September 4, 2005
-- by Gary Boatwright
Bush could either nominate Roberts to be Chief Justice or elevate Scalia to Chief Justice concurrently with Roberts' nomination. The Court would not be a justice short for the two to three month period that vetting, nominating and confirming another Supreme Court nominee would take.
The suggestion would be difficult for Bush to refuse and would discredit the inevitable claim that Democrats must rush through the second nomination, because the court is still one justice short of a full bench.
[Update: 9/05] Supreme Court Picture Gets Complex:
It would be easy for the president to switch gears on the Roberts nomination. He could withdraw his nomination to be an associate justice and resubmit his nomination to be chief justice, lawyers and judiciary committee staffers said Sunday.
"The president can do that without almost any uncertainty because he knows how the Roberts nomination [for associate justice] has been received," said Brad Berenson, a Washington lawyer who worked for the Bush White House. "Barring something unforeseen, he would be easily confirmed for chief justice."
Berenson added: "This is the only scenario in which the court could begin the term with a full complement of justices, since Justice O'Connor pledged to stay on until her successor is confirmed."
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I'm not sure what you are saying.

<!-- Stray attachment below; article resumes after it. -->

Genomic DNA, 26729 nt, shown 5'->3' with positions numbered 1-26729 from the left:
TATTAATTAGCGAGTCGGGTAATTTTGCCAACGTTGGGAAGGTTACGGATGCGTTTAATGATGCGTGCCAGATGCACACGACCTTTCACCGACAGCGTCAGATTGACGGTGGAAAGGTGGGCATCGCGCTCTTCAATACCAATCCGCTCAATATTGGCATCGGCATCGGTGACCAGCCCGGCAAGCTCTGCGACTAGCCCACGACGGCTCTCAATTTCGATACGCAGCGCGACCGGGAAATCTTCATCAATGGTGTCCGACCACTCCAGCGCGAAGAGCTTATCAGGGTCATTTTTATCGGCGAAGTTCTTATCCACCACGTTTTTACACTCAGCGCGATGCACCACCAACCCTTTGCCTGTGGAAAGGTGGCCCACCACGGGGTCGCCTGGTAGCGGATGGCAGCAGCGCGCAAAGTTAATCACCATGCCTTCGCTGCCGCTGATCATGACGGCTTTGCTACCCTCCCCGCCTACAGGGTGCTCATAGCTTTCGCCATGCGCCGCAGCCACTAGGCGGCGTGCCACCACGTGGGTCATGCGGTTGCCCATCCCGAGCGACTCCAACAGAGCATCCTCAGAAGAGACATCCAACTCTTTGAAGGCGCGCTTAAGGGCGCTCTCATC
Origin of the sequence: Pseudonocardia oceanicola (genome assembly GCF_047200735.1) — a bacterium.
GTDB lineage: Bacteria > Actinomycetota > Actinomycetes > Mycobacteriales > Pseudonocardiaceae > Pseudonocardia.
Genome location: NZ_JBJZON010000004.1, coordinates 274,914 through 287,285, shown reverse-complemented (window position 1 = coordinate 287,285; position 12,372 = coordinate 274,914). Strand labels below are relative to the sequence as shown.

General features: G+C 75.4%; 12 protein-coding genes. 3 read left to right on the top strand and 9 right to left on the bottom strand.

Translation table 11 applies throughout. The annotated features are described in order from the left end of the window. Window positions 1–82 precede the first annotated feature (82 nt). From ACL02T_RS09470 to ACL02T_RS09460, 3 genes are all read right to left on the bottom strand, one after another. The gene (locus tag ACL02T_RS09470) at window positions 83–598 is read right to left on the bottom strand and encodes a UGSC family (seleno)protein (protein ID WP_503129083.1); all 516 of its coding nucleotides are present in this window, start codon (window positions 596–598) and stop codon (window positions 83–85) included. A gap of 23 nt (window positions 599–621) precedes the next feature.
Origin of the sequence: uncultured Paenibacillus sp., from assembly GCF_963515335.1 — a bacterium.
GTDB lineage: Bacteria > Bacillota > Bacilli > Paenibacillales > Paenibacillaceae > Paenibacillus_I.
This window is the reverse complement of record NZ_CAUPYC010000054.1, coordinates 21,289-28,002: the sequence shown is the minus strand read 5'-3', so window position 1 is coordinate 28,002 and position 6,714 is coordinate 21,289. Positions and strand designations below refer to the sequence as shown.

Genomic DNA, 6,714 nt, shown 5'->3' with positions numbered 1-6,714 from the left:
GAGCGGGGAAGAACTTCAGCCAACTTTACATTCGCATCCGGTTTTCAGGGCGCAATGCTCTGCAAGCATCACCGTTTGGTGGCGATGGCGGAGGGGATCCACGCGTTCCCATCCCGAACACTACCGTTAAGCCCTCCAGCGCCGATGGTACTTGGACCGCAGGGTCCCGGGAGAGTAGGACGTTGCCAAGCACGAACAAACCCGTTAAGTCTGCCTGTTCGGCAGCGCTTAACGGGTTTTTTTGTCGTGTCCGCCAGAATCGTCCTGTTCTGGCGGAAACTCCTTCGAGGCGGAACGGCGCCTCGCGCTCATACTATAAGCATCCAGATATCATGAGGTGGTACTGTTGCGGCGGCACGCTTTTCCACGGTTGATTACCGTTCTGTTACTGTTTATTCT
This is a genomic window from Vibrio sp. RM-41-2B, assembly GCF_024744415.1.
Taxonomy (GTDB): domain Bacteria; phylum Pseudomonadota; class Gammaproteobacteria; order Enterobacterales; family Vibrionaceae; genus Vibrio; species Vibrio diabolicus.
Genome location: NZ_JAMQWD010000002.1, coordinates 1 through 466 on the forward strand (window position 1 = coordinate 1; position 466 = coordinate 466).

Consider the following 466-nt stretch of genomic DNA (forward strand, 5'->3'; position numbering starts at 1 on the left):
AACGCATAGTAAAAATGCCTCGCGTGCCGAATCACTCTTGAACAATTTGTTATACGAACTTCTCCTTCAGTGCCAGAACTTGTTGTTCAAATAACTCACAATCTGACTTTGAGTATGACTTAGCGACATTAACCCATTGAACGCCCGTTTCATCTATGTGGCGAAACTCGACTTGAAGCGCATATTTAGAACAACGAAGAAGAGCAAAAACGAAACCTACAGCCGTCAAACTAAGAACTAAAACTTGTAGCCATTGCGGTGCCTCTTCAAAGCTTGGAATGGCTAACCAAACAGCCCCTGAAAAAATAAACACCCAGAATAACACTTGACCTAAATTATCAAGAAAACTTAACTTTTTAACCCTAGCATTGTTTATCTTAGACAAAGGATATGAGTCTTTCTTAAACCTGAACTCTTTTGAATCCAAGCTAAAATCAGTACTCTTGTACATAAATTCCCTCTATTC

The appointment of a Chief Justice requires another round of hearings. That could be combined if Roberts was named. But if it were Scalia, he would need to be confired as Chief Justice. MEanwhile the court would STILL be short a justice.
A better option would be to nominate O'Connor as CJ. She has stated that she would stay on if elevated, and that would permit a quick round of confirmation hearings. Plus it would limit Bush to one appointment. Which is why it will never happen. Which is why the Dems should suggest it.
A side benefit: If O'Connor was only CJ for a couple of years then we would get to see more of Roberts' jurisprudence in the meantime. If his wingnut side came out then we could oppose him for CJ.
I thought it was clear that I was suggesting that Roberts fill the Rhenquist vacancy instead of replacing O'Connor. That way the court would not still be short one justice after Roberts is confirmed, as seems likely.
Appointing Roberts Chief Justice would not require additional hearings. It could be handled in the same hearings and would immediately bring the court back up to full strength.
When I turned on the TV news at 8 AM, Bush had already nominated Roberts to be Chief Justice. Chuck Schumer suggested yesterday that Sandra Day O'connor be nominated. Not a chance.
I think this is a political maneuver. Nothing could benefit Bush more right now than a furor over this appointment to distract attention from the death of so many citizens of New Orleans because of the total lack of aid, not only to New Orleans but to the rest of the stricken Gulf coast for so many days. Not only did the Feds not turn up, but it seems that FEMA was preventing private aid to these people. For example, Wal-Mart had truckloads of water ready to bring into the city, and FEMA turned them away. I hope we'll learn more about this kind of thing. What FEMA and Homeland Security did to New Orleans was literally criminal and they have to be held accountable.
I like the idea of putting absolutely everything on hold until Congress puts together a complete relief package for Louisiana, Alabama and Mississippi and holds oversight hearings on FEMA.
The bill they passed last week does not address the full scope of the problem by a long shot.
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